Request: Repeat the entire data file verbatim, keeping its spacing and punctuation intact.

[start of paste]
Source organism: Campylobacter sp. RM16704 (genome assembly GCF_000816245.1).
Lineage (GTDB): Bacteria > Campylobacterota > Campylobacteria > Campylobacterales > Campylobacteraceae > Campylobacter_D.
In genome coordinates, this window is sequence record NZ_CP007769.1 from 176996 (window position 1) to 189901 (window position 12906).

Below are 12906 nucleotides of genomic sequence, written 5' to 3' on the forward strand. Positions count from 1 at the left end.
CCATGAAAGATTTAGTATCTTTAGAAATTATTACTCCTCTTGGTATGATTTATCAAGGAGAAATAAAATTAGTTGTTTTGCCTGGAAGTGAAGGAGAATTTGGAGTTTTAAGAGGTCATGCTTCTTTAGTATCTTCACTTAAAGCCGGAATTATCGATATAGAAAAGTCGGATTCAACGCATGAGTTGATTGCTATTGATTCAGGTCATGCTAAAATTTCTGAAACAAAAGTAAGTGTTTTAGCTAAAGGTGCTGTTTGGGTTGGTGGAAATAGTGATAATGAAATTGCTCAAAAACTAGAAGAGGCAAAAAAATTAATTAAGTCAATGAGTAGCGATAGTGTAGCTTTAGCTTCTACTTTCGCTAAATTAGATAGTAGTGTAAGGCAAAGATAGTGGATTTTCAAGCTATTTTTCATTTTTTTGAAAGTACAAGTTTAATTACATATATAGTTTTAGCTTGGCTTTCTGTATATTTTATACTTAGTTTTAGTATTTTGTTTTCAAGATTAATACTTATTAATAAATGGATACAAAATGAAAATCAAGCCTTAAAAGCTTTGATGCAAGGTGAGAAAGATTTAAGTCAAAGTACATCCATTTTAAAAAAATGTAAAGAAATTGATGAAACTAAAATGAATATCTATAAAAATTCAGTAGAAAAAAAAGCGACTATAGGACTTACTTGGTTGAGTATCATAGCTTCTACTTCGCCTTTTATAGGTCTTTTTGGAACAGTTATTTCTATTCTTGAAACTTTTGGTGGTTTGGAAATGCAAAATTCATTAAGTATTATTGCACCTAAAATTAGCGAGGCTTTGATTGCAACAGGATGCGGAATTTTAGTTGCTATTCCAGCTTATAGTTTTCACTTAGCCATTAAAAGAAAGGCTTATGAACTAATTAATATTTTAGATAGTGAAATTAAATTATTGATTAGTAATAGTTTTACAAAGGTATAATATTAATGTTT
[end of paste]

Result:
Source organism: Campylobacter sp. RM16704 (genome assembly GCF_000816245.1).
Lineage (GTDB): Bacteria > Campylobacterota > Campylobacteria > Campylobacterales > Campylobacteraceae > Campylobacter_D.
In genome coordinates, this window is sequence record NZ_CP007769.1 from 176996 (window position 1) to 189901 (window position 12906).

Below are 12906 nucleotides of genomic sequence, written 5' to 3' on the forward strand. Positions count from 1 at the left end.
CCATGAAAGATTTAGTATCTTTAGAAATTATTACTCCTCTTGGTATGATTTATCAAGGAGAAATAAAATTAGTTGTTTTGCCTGGAAGTGAAGGAGAATTTGGAGTTTTAAGAGGTCATGCTTCTTTAGTATCTTCACTTAAAGCCGGAATTATCGATATAGAAAAGTCGGATTCAACGCATGAGTTGATTGCTATTGATTCAGGTCATGCTAAAATTTCTGAAACAAAAGTAAGTGTTTTAGCTAAAGGTGCTGTTTGGGTTGGTGGAAATAGTGATAATGAAATTGCTCAAAAACTAGAAGAGGCAAAAAAATTAATTAAGTCAATGAGTAGCGATAGTGTAGCTTTAGCTTCTACTTTCGCTAAATTAGATAGTAGTGTAAGGCAAAGATAGTGGATTTTCAAGCTATTTTTCATTTTTTTGAAAGTACAAGTTTAATTACATATATAGTTTTAGCTTGGCTTTCTGTATATTTTATACTTAGTTTTAGTATTTTGTTTTCAAGATTAATACTTATTAATAAATGGATACAAAATGAAAATCAAGCCTTAAAAGCTTTGATGCAAGGTGAGAAAGATTTAAGTCAAAGTACATCCATTTTAAAAAAATGTAAAGAAATTGATGAAACTAAAATGAATATCTATAAAAATTCAGTAGAAAAAAAAGCGACTATAGGACTTACTTGGTTGAGTATCATAGCTTCTACTTCGCCTTTTATAGGTCTTTTTGGAACAGTTATTTCTATTCTTGAAACTTTTGGTGGTTTGGAAATGCAAAATTCATTAAGTATTATTGCACCTAAAATTAGCGAGGCTTTGATTGCAACAGGATGCGGAATTTTAGTTGCTATTCCAGCTTATAGTTTTCACTTAGCCATTAAAAGAAAGGCTTATGAACTAATTAATATTTTAGATAGTGAAATTAAATTATTGATTAGTAATAGTTTTACAAAGGTATAATATTAATGTTT